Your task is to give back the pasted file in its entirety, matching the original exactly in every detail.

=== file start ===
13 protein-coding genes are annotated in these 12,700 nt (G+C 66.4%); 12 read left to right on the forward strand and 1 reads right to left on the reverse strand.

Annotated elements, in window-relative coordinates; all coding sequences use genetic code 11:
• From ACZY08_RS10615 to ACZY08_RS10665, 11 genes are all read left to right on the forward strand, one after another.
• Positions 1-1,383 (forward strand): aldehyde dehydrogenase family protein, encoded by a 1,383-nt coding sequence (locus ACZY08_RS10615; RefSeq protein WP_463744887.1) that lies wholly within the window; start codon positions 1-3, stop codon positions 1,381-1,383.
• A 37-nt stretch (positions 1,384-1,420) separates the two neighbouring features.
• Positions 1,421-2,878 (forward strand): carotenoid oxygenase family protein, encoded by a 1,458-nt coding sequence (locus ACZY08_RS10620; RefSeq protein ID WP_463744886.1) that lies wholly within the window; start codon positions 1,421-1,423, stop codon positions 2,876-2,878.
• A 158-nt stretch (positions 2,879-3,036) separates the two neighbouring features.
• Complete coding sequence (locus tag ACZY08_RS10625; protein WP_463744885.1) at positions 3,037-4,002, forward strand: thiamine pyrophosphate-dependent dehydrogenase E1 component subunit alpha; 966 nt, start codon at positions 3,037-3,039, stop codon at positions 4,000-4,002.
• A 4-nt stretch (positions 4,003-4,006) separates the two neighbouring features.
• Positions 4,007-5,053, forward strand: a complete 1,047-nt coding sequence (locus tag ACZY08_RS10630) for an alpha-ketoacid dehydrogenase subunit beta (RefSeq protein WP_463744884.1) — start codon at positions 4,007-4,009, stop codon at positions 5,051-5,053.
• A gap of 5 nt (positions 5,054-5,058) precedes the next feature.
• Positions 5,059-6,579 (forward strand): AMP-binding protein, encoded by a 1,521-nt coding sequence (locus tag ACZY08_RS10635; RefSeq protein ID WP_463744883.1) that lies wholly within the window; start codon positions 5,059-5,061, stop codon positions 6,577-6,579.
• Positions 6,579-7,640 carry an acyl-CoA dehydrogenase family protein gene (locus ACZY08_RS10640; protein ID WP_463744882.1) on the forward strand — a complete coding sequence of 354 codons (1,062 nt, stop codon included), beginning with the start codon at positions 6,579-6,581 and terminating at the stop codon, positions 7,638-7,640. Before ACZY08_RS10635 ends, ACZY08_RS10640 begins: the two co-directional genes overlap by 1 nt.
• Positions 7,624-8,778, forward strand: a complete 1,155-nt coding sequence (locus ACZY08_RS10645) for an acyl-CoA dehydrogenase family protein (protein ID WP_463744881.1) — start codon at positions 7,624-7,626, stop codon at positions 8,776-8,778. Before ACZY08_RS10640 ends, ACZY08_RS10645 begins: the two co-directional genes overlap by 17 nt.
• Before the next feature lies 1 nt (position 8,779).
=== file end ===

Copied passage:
13 protein-coding genes are annotated in these 12,700 nt (G+C 66.4%); 12 read left to right on the forward strand and 1 reads right to left on the reverse strand.

Annotated elements, in window-relative coordinates; all coding sequences use genetic code 11:
• From ACZY08_RS10615 to ACZY08_RS10665, 11 genes are all read left to right on the forward strand, one after another.
• Positions 1-1,383 (forward strand): aldehyde dehydrogenase family protein, encoded by a 1,383-nt coding sequence (locus ACZY08_RS10615; RefSeq protein WP_463744887.1) that lies wholly within the window; start codon positions 1-3, stop codon positions 1,381-1,383.
• A 37-nt stretch (positions 1,384-1,420) separates the two neighbouring features.
• Positions 1,421-2,878 (forward strand): carotenoid oxygenase family protein, encoded by a 1,458-nt coding sequence (locus ACZY08_RS10620; RefSeq protein ID WP_463744886.1) that lies wholly within the window; start codon positions 1,421-1,423, stop codon positions 2,876-2,878.
• A 158-nt stretch (positions 2,879-3,036) separates the two neighbouring features.
• Complete coding sequence (locus tag ACZY08_RS10625; protein WP_463744885.1) at positions 3,037-4,002, forward strand: thiamine pyrophosphate-dependent dehydrogenase E1 component subunit alpha; 966 nt, start codon at positions 3,037-3,039, stop codon at positions 4,000-4,002.
• A 4-nt stretch (positions 4,003-4,006) separates the two neighbouring features.
• Positions 4,007-5,053, forward strand: a complete 1,047-nt coding sequence (locus tag ACZY08_RS10630) for an alpha-ketoacid dehydrogenase subunit beta (RefSeq protein WP_463744884.1) — start codon at positions 4,007-4,009, stop codon at positions 5,051-5,053.
• A gap of 5 nt (positions 5,054-5,058) precedes the next feature.
• Positions 5,059-6,579 (forward strand): AMP-binding protein, encoded by a 1,521-nt coding sequence (locus tag ACZY08_RS10635; RefSeq protein ID WP_463744883.1) that lies wholly within the window; start codon positions 5,059-5,061, stop codon positions 6,577-6,579.
• Positions 6,579-7,640 carry an acyl-CoA dehydrogenase family protein gene (locus ACZY08_RS10640; protein ID WP_463744882.1) on the forward strand — a complete coding sequence of 354 codons (1,062 nt, stop codon included), beginning with the start codon at positions 6,579-6,581 and terminating at the stop codon, positions 7,638-7,640. Before ACZY08_RS10635 ends, ACZY08_RS10640 begins: the two co-directional genes overlap by 1 nt.
• Positions 7,624-8,778, forward strand: a complete 1,155-nt coding sequence (locus ACZY08_RS10645) for an acyl-CoA dehydrogenase family protein (protein ID WP_463744881.1) — start codon at positions 7,624-7,626, stop codon at positions 8,776-8,778. Before ACZY08_RS10640 ends, ACZY08_RS10645 begins: the two co-directional genes overlap by 17 nt.
• Before the next feature lies 1 nt (position 8,779).